The recombinant human renin gene was transfected into the human kidney cell line, HEK-293. A clonal cell line expressing significant levels of prorenin was prepared by limiting dilution. Analysis of the conditioned media of multiple clones identified a single clone that was scaled and transferred to growth in a hollow fiber bioreactor. This line was subsequently adapted to growth in serum free media. The recombinant human prorenin was constitutively secreted into the medium with concomitant removal of the 23 aminoacid long N-terminal signal peptide (Fig. 1a). Although serum-free medium was used to grow the cells, the small amounts of other proteins (mainly BSA, as analyzed on SDS-PAGE gels) were found as contaminants.

thumbnailFigure 1. a. Amino acid sequence of the recombinant human preprorenin. The underlined 23 residues are the signal sequence (1–23), the residues in italics are propeptide (24–66) and the remaining residues are the mature renin protein (67–406). b. SDS-PAGE profile of renin purification. Lane 1, Conditioned medium (load to Con A column); Lane 2, Con A flowthrough; Lane 3, Con A column wash; Lane 4, Eluted prorenin; Lane 5, Prorenin digested with trypsin.

Prorenin has two N-linked glycosylation sites (N71TT) and (N141GT). The glycosylated prorenin has reasonable affinity for Con A and this interaction was used to purify the protein to high purity in a single step. To our surprise, the major contaminating protein, BSA, did not bind to the Con A resin. The bovine serum had been used in the culture medium initially when the cell line was adapted to the serum-free medium and BSA was a major component. Therefore, the Con A chromatography is more like a step of prorenin enrichment and any major contaminants were removed subsequently with cation exchange chromatography.

After the hollow fiber bioreactor system was set up for the prorenin expression, the conditioned medium was collected, about 30 ml a day, which was pooled and loaded onto the Con A column. For one typical manageable purification experiment, 250–300 ml containing approximately 50 mg proteins was used. The column was washed until the baseline was stabilized. In order to improve the yields, the column was "soaked and then eluted" with the buffer containing D-methyl-mannopyranoside at the low flow rate. Usually, two or three cycles of the soaking/eluting were applied in order to maximize the recovery. The volume of the pooled materials containing mainly prorenin (12–18 mg) was reduced to approximately 30 ml by the Millipore ultrafiltration device, followed by activation and further purification (Fig. 1b). No other detectable endogenous Con A binding proteins were observed by Coomasie stained SDS-PAGE gels.

The Con A material was converted to active renin by digestion with trypsin. Trypsin cleaves after residue Arg66. Conditions were optimized using different temperature, time and amounts of trypsin. The final conditions were described in the experimental section and provide mild proteolysis for quantitative conversion of prorenin to active renin (Fig. 1b). Prolonged trypsin treatment did not appear to result in any internal cleavage of the protein, and generally one hour incubation at 4°C with trypsin afforded a complete conversion from prorenin to renin indicating that the propeptide trypsin-cleavage site was accessible.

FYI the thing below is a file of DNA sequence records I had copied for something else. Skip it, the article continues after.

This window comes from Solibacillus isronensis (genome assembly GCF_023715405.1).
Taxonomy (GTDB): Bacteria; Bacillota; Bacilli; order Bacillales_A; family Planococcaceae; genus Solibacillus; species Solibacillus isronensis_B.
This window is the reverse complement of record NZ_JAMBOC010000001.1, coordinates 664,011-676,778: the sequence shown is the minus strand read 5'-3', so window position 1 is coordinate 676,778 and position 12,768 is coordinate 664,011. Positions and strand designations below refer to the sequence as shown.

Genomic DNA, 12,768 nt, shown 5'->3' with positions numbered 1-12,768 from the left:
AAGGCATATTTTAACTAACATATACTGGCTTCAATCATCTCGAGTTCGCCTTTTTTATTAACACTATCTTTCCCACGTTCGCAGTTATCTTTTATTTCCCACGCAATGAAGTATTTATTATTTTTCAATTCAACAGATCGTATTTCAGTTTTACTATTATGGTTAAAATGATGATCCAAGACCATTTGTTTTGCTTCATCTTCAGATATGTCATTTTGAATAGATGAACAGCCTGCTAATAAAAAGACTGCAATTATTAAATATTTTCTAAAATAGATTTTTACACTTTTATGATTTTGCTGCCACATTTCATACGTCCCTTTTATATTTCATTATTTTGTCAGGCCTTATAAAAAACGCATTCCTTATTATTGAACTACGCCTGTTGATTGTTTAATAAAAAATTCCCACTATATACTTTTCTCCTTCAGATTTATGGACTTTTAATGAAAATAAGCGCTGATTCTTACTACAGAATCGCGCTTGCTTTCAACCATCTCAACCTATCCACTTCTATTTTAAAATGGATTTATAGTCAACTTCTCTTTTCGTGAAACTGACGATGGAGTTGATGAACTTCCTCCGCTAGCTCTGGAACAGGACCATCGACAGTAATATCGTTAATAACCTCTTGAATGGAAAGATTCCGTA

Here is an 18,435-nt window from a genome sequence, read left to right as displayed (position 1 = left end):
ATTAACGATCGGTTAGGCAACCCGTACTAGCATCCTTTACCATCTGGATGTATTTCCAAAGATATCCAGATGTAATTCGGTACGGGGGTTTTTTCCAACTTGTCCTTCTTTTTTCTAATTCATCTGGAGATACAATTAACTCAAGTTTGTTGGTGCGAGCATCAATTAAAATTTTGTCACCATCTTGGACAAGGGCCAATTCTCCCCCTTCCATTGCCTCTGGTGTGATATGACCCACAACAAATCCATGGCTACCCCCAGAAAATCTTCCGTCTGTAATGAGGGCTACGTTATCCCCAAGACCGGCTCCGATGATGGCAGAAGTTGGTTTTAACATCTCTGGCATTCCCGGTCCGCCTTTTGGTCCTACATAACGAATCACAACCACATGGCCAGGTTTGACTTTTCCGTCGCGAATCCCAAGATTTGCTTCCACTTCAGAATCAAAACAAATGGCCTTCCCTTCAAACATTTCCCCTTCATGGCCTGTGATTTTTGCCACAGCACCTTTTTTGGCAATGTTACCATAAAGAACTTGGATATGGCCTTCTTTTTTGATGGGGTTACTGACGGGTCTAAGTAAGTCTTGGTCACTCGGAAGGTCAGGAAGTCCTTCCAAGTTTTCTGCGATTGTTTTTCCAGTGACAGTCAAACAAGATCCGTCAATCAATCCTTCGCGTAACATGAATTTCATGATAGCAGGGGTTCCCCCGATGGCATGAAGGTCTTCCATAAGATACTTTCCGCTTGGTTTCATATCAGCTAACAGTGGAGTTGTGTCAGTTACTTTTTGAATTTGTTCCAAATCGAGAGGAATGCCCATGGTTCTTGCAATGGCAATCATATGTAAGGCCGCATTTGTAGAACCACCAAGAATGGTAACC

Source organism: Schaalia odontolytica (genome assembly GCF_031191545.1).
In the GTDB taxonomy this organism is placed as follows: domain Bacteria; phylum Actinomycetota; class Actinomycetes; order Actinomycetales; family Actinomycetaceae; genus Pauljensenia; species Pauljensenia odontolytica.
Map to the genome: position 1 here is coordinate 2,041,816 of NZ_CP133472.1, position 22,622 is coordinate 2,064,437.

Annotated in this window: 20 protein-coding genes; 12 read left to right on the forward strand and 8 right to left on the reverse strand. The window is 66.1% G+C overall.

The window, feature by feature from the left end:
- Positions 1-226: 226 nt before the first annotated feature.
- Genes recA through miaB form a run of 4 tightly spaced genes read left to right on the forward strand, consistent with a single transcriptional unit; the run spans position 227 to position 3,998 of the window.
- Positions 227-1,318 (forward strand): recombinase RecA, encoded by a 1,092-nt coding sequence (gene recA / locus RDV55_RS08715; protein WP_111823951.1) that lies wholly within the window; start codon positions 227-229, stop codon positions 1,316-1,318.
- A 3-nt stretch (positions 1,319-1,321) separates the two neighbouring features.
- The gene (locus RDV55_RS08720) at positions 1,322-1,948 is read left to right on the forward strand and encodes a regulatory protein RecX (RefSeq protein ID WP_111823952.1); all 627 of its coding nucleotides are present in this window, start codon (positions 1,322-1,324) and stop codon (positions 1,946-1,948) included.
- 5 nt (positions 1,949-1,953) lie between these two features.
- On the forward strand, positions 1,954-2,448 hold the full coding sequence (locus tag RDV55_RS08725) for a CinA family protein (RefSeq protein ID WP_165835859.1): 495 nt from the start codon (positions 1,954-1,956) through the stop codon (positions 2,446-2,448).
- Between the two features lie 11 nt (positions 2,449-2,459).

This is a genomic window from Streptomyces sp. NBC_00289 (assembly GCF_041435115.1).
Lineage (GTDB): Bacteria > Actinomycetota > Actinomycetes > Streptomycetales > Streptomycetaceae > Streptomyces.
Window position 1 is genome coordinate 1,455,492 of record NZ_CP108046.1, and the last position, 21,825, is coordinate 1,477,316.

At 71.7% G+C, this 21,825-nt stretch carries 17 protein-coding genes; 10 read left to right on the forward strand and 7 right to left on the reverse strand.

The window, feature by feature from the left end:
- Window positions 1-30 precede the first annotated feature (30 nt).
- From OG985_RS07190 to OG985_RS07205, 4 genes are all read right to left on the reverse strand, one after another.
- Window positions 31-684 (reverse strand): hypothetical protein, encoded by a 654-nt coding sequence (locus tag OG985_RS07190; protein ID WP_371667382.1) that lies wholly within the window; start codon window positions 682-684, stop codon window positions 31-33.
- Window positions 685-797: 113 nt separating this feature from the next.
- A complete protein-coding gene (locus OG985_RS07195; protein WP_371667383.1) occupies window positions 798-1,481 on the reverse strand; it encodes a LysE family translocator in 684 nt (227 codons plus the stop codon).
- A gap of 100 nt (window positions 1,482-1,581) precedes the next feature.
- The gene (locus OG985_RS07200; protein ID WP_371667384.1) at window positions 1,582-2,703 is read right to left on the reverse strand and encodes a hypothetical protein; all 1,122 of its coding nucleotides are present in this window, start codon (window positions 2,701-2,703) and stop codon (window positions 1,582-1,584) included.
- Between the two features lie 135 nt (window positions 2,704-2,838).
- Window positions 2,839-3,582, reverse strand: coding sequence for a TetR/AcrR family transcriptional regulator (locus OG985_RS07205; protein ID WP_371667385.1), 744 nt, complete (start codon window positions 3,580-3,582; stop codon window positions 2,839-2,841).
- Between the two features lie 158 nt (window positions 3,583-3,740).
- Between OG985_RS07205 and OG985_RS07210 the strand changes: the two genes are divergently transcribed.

After digestion, trypsin was removed with trypsin-inhibitor agarose beads. Any other contaminants or misfolded renin proteins were removed with cation exchange chromatography (SP Sepharose Fast Flow, data not shown). Approximately 60–70% of the total proteins were removed at this step. The final step of purification involved with a size exclusion column, resulting in a purified activated renin of >98% purity, as estimated by the reducing SDS-PAGE analysis. The conversion of prorenin to renin by trypsin results in removal of 46 amino acids, approximately 5.2 kDa. Because of heterogeneous nature of glycosylation [10], prorenin and renin migrated on the SDS-PAGE gel as broad bands of around 50 kDa and 42 kDa, respectively (molecular weight of the DNA-deduced polypeptides of prorenin and renin were 42,319 and 37,233, respectively, see Table 1). The proteins were analyzed by the N-terminal sequencing and mass spectrometry for further characterization of the proteolytic activation. The N-terminal sequence analysis confirmed that the first residues of the mature renin were LTLGXT and verified the complete removal of the propeptide (Table 1). The X represents the asparagine residue (N71) which is a glycosylation site. Mass spectrometry analysis indicated that glycosylation of renin added from 4 to 7 kDa to the molecular weight, based on the calculated DNA-deduced amino acid sequence. The discrepancy of molecular weights might be related to variations in growth conditions and reagents from batch to batch because of the heterogeneous nature of glycosylation (oligosaccharides varying in the number of sugar residues). The sugar moieties were removable by endoglycosidase H treatment only in partially denatured proteins under conditions of 1% SDS at 37°C overnight (data not shown). In our crystallization studies and biological assays, the sugar moieties were not removed. Typically, 1–3 mg of protein could be obtained from one batch of purification using approximately 250 – 300 ml starting conditioned medium (containing 40–50 mg proteins), depending on cell well-being, growth conditions and other procedural irregularities.

Table 1. Summary of physical properties.